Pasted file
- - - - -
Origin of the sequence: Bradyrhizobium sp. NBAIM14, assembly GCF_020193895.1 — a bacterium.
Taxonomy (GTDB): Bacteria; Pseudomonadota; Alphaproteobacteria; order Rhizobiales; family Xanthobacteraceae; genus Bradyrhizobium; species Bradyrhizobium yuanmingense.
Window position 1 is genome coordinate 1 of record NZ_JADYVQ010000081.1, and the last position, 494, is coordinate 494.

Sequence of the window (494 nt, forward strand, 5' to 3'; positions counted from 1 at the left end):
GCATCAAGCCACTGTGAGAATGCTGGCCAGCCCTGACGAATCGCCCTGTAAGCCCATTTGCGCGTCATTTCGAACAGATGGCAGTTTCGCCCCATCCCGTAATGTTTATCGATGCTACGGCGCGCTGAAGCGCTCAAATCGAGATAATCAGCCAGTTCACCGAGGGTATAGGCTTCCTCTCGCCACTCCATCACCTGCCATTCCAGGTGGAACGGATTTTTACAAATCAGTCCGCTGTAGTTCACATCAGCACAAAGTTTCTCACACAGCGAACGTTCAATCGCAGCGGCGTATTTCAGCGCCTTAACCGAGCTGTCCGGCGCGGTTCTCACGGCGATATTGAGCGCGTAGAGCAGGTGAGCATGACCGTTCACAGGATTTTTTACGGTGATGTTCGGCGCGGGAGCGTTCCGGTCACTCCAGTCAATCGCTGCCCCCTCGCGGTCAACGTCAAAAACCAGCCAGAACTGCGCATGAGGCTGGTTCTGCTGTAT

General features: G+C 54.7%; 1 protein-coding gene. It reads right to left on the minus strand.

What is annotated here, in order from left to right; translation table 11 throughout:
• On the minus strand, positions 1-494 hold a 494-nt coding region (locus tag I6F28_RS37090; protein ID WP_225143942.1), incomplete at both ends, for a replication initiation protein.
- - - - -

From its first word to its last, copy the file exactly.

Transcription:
Origin of the sequence: Bradyrhizobium sp. NBAIM14, assembly GCF_020193895.1 — a bacterium.
Taxonomy (GTDB): Bacteria; Pseudomonadota; Alphaproteobacteria; order Rhizobiales; family Xanthobacteraceae; genus Bradyrhizobium; species Bradyrhizobium yuanmingense.
Window position 1 is genome coordinate 1 of record NZ_JADYVQ010000081.1, and the last position, 494, is coordinate 494.

Sequence of the window (494 nt, forward strand, 5' to 3'; positions counted from 1 at the left end):
GCATCAAGCCACTGTGAGAATGCTGGCCAGCCCTGACGAATCGCCCTGTAAGCCCATTTGCGCGTCATTTCGAACAGATGGCAGTTTCGCCCCATCCCGTAATGTTTATCGATGCTACGGCGCGCTGAAGCGCTCAAATCGAGATAATCAGCCAGTTCACCGAGGGTATAGGCTTCCTCTCGCCACTCCATCACCTGCCATTCCAGGTGGAACGGATTTTTACAAATCAGTCCGCTGTAGTTCACATCAGCACAAAGTTTCTCACACAGCGAACGTTCAATCGCAGCGGCGTATTTCAGCGCCTTAACCGAGCTGTCCGGCGCGGTTCTCACGGCGATATTGAGCGCGTAGAGCAGGTGAGCATGACCGTTCACAGGATTTTTTACGGTGATGTTCGGCGCGGGAGCGTTCCGGTCACTCCAGTCAATCGCTGCCCCCTCGCGGTCAACGTCAAAAACCAGCCAGAACTGCGCATGAGGCTGGTTCTGCTGTAT

General features: G+C 54.7%; 1 protein-coding gene. It reads right to left on the minus strand.

What is annotated here, in order from left to right; translation table 11 throughout:
• On the minus strand, positions 1-494 hold a 494-nt coding region (locus tag I6F28_RS37090; protein ID WP_225143942.1), incomplete at both ends, for a replication initiation protein.